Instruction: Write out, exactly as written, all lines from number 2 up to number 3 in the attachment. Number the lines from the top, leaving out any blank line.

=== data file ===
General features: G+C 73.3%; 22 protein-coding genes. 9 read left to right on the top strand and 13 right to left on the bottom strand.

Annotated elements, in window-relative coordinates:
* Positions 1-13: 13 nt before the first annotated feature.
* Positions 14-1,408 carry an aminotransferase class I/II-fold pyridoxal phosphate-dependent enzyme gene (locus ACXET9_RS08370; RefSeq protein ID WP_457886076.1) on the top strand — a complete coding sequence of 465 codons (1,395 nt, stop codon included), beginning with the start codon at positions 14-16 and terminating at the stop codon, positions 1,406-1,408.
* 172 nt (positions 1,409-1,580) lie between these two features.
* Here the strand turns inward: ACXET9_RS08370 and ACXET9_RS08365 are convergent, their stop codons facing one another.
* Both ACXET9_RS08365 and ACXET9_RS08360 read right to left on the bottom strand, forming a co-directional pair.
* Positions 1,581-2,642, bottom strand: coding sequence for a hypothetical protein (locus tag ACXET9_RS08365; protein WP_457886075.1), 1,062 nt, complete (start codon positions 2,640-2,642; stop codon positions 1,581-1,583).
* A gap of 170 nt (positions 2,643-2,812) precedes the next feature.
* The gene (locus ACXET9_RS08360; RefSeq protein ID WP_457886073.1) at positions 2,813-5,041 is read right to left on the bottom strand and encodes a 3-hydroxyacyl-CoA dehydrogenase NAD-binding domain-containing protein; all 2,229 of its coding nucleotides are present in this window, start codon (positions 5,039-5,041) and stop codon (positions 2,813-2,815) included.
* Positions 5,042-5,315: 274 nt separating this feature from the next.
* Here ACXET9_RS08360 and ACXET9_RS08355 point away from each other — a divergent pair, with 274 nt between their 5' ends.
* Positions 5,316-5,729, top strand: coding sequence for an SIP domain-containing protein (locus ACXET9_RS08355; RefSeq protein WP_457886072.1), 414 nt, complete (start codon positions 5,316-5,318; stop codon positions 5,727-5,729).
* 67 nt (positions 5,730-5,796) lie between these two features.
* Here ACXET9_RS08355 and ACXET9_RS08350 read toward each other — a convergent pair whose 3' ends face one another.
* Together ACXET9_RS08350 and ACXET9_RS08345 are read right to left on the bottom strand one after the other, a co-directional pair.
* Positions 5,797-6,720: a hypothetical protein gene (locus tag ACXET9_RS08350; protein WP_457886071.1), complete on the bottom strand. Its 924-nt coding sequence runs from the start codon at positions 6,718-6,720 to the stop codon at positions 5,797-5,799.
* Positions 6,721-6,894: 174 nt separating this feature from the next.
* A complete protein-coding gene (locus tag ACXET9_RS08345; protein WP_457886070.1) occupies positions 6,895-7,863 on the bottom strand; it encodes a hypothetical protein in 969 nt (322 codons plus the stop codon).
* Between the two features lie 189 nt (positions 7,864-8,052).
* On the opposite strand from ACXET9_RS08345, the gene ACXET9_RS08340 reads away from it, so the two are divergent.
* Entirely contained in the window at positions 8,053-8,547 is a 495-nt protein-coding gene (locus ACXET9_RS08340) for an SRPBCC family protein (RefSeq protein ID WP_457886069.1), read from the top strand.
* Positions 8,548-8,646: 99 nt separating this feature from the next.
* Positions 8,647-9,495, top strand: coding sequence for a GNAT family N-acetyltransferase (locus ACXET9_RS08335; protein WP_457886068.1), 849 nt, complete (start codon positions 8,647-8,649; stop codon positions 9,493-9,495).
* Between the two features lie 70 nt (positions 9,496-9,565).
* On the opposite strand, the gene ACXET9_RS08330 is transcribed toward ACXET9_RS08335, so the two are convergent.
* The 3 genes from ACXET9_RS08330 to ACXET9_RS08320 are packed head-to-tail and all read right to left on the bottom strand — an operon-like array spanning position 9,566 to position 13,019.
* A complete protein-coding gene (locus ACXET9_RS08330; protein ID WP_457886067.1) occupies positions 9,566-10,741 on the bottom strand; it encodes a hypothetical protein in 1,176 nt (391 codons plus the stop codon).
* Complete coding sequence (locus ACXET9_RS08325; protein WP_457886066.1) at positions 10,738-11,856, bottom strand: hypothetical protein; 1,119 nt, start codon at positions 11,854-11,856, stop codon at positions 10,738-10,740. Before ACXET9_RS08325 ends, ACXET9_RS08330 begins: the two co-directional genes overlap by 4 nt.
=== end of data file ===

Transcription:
Annotated elements, in window-relative coordinates:
* Positions 1-13: 13 nt before the first annotated feature.